DST and daylight savings were trending Monday on Twitter, and the theme of many of the tweets had to do with workers’ difficulties adjusting to the time switcheroo.
“Ugh. It is seriously demoralizing to have to go to work in the dark again. Curse you, DST!” tweeted @woyce, a sentiment that summed up emotion about the day.
Many employees are feeling out of sorts and tired because the clocks have sprung ahead an hour, and that’s going to impact productivity; as witnessed by the plethora of workers spending time tweeting about their hatred of DST instead of working.
Making matters worse is the commencement of office pools this week for March Madness, the NCAA Men’s division basketball championship, that is also expected to be an employee time sink.
It’s the perfect storm of non-productivity.
A recent study by Penn State released found that daylight savings leads to more workers slacking off.
The time switch results in a loss of sleep and an uptick in web surfing, maintained D. Lance Ferris, assistant professor of management and organization and Penn State’s Smeal College of Business. Ferris, along with other researchers, looked at six years of Google data and found that tired employees are more apt to make bad decisions.
“Using existing data that shows that people exhibit poorer self-control when they're tired, the researchers said that the lost sleep due to the time change -- an average of 40 minutes that Sunday night -- makes employees less likely to self-regulate their behavior and more inclined to spend time cyberloafing, or surfing the Internet for personal pursuits while on the clock,” according to a Penn State report on the research.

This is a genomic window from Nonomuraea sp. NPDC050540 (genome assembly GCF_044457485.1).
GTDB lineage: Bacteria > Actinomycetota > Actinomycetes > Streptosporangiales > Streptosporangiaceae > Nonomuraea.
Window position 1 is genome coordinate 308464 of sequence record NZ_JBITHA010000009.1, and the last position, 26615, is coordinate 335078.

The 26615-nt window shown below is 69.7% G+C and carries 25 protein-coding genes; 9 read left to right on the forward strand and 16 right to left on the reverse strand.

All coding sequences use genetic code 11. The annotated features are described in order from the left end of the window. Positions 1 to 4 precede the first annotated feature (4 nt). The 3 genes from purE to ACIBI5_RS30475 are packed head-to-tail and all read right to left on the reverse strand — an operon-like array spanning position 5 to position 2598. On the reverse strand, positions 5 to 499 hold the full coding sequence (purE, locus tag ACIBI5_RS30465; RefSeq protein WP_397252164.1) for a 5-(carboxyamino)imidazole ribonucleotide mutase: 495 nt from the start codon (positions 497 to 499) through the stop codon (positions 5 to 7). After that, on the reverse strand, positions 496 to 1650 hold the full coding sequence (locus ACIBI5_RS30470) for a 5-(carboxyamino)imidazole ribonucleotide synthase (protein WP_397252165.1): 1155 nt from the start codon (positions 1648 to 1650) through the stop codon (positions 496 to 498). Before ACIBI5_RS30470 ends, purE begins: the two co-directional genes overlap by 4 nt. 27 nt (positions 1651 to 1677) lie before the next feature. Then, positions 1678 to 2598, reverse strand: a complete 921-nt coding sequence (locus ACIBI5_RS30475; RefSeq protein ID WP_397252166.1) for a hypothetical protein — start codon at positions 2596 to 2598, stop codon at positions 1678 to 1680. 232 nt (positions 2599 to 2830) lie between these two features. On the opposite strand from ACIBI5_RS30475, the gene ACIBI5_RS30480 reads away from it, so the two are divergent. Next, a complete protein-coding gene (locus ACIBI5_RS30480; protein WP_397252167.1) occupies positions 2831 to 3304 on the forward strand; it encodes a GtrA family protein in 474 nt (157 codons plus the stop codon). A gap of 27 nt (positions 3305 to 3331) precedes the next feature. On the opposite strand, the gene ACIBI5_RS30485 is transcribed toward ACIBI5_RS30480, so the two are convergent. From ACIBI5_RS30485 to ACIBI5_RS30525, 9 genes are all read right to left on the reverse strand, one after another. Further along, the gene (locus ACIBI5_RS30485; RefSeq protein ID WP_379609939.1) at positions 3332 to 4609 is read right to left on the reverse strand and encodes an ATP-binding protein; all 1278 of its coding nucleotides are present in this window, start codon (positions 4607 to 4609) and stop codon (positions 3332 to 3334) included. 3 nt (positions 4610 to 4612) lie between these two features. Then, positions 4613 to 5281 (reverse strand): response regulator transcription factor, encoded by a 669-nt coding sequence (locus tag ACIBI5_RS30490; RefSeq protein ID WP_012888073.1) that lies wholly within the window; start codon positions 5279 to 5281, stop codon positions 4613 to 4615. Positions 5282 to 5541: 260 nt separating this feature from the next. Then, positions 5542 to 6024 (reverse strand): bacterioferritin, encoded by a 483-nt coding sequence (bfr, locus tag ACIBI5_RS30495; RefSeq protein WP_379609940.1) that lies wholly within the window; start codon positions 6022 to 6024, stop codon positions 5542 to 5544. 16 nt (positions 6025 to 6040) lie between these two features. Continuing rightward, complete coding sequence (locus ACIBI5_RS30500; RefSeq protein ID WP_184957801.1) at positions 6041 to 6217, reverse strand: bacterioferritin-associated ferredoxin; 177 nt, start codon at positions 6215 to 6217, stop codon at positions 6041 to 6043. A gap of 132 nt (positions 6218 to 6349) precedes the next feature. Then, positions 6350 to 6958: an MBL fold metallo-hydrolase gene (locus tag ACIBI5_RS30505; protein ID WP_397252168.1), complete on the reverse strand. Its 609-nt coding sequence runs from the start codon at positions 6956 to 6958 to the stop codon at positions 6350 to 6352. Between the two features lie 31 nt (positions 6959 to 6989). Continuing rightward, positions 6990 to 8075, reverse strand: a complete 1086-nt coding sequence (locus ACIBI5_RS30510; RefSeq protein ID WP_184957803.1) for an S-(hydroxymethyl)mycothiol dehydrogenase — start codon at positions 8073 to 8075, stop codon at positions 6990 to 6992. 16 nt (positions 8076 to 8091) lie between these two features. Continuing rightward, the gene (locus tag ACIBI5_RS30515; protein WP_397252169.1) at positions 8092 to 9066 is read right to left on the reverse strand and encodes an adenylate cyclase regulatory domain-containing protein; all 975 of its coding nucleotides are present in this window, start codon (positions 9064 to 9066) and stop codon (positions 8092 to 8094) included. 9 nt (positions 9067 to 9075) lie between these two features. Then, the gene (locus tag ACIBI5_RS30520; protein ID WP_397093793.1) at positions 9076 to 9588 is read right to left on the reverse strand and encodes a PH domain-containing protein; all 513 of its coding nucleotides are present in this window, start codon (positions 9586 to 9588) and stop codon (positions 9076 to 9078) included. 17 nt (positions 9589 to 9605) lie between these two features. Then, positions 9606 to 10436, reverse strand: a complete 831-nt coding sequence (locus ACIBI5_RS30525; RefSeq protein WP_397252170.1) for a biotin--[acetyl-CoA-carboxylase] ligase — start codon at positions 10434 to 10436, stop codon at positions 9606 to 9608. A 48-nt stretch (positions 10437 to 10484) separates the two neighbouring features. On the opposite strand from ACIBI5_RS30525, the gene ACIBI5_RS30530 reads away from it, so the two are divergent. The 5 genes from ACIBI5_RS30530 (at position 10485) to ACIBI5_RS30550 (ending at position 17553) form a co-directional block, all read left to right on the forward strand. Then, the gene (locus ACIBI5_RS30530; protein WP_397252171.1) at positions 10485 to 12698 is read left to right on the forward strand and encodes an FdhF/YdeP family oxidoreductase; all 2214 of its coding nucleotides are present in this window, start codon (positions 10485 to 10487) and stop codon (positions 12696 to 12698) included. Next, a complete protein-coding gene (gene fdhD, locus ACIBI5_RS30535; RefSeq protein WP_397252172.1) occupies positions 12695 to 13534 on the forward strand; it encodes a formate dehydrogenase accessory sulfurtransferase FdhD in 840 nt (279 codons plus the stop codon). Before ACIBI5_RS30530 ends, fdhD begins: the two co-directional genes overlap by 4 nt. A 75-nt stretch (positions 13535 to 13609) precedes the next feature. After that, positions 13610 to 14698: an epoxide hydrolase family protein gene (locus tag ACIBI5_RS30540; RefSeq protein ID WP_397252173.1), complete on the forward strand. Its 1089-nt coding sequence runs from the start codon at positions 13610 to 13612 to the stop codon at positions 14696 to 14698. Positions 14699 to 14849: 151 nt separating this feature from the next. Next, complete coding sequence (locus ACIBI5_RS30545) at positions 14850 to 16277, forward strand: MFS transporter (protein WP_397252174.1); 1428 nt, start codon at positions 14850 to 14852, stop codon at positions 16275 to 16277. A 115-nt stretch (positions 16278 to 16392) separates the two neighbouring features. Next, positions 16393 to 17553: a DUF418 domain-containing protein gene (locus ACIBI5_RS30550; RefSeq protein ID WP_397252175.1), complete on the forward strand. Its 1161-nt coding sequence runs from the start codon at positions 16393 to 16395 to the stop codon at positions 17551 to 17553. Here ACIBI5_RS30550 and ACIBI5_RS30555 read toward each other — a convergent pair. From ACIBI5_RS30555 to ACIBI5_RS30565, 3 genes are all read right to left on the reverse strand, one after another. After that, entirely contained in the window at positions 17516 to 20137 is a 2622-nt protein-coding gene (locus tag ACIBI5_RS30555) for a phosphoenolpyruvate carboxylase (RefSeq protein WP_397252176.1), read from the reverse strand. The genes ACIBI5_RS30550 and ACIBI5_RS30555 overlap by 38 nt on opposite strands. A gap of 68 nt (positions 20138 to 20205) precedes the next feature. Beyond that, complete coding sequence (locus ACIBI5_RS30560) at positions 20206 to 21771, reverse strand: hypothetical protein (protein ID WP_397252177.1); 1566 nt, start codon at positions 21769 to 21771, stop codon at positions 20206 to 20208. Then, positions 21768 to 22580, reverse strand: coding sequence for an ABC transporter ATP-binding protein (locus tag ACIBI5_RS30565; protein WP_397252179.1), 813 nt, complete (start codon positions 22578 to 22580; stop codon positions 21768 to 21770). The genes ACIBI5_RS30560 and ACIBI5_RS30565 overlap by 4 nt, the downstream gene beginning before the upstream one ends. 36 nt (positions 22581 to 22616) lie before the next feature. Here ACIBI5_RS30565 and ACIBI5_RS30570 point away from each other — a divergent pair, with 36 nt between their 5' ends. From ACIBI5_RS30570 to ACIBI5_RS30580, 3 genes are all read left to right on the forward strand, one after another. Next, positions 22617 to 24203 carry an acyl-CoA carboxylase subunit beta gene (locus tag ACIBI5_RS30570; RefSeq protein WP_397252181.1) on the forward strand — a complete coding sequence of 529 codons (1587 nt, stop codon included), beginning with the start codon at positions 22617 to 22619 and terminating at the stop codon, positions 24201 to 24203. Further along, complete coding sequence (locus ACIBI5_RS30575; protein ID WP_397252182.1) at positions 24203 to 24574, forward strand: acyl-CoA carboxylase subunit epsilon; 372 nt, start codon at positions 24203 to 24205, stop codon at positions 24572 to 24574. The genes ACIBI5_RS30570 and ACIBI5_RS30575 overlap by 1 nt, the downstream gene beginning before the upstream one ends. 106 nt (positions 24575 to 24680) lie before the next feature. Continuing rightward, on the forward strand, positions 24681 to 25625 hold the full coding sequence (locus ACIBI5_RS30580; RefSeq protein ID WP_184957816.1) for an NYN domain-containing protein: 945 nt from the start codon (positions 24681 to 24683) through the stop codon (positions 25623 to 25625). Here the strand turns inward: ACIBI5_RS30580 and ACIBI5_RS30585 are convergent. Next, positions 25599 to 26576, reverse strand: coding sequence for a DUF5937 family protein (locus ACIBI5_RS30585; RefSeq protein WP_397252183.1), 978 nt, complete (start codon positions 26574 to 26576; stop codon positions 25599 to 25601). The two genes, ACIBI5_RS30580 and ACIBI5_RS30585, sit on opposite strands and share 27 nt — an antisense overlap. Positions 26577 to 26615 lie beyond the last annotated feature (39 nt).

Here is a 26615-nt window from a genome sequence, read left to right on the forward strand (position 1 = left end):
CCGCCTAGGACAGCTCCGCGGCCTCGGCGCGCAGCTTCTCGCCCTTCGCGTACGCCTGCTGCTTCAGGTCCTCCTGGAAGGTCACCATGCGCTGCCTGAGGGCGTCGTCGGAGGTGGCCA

March Madness will likely contribute to the problem. Outplacement firm Challenger, Gray & Christmas, Inc., predicted the basketball fever could attract more than 2.5 million visitors on the web per day, and each spending 90 minutes watching the games.
While John Challenger, chief executive officer of Challenger, said the slacking off wouldn’t bring the economy down, he did estimate it could cost employers about $175 million in the first two full days of the basketball tournament.
“Monday could be particularly dreadful on the productivity front,” he noted.
Beyond March Madness and DST, there may be a general falling off of worker efficiency going on the United States.
A Wall Street Journal story Monday reported that Northwestern University professor Robert Gordon has found the productivity spike in 2009 after mass layoffs that made employees fearful of losing their jobs has fallen off. He said there were “clear signs everywhere” that productivity has hit the skids.
So maybe, March Madness and DST are just great excuses to sit back and kick up our heels even more.